Getting a grip: Reversible perspiring artificial 'fingertips'

(Nanowerk Spotlight) Sweating fingertips are a key characteristic that has played a critical role in human survival and evolution. Human fingertips are unique in their design and functionality, characterized by distinct patterns and the ability to perspire. These attributes have significantly contributed to our species' survival and success over time. They have also played a fundamental role in shaping the world around us, enabling the development of intricate tools, complex machinery, and the execution of detailed tasks that set humans apart from other species.
The uniqueness of the patterns on our fingertips, or fingerprints, has been leveraged in the field of forensic science for identification purposes. Additionally, the rise of the biometric security industry has further emphasized the importance of these unique patterns. Biometric devices, such as fingerprint scanners, rely on the uniqueness of individual fingerprints to authenticate and grant access to devices and systems, thereby providing a high level of security.
The ability of our fingertips to perspire, or sweat, also plays a crucial role in our interaction with the physical world. When we grasp an object, the sweat from our fingertips improves our grip by increasing friction between our skin and the object. This is especially important when handling smooth or slippery objects. Perspiration also enhances our tactile perception by improving the transmission of mechanical forces, helping us to better sense the textures and contours of different surfaces.

Creating artificial fingertips

Recognizing these unique attributes has provided inspiration for the development of advanced technologies. In a recent study reported in Advanced Materials ("Reversible Perspiring Artificial 'Fingertips'"), researchers managed to mimic the unique fingerprint patterns and sweating ability of humans in artificially created materials.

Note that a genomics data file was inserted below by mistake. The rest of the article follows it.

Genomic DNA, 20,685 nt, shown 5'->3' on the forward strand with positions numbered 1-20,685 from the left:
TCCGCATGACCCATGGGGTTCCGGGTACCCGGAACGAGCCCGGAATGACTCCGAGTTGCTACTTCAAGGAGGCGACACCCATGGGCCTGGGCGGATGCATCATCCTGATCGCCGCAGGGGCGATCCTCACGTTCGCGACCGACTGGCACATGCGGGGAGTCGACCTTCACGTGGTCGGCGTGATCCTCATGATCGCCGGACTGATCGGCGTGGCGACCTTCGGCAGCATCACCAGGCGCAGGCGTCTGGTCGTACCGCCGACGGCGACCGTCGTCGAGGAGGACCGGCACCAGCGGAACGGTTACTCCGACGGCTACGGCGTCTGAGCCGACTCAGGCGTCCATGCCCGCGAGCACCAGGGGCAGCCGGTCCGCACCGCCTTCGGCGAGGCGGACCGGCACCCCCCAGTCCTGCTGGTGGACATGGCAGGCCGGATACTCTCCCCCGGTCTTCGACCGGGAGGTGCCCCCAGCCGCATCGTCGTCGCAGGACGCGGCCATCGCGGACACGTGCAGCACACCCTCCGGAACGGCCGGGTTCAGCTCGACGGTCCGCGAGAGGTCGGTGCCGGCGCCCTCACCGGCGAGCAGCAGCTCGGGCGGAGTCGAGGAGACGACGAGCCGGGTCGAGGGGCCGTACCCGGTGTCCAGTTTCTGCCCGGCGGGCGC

The unique patterns, or fingerprints, that we see on our fingertips are due to a phenomenon found in a type of liquid crystals (LCs) called cholesteric LCs. Liquid crystals are unique substances that have properties of both liquids and solid crystals. In cholesteric LCs, the molecules spin around an axis, much like a corkscrew. A full spin of the axis, known as the chiral pitch (P), becomes irregular (like a fingerprint) when balanced with forces from a coated glass substrate, causing the molecules to wind in random directions.
To make these patterns permanent, scientists use reactive molecules that, when treated with light, bind together to form a solid network, much like freezing a moment in time. This process creates a kind of coating or 'skin'.
To mimic the ability of human fingertips to sweat, the scientists introduced a way for the material to hold and release liquid by creating a porous structure in the coating. They did this by mixing two types of molecules during the solidifying process. One type of molecule acted as a sort of template, creating pores or tiny holes in the structure. The size of these pores was controlled by how quickly the mixture was exposed to light and turned solid. This resulted in a porous structure with holes ranging from 70 to 120 nanometers in diameter, as shown in images taken with a powerful microscope.
Design of 'perspiring' artificial LCN fingertips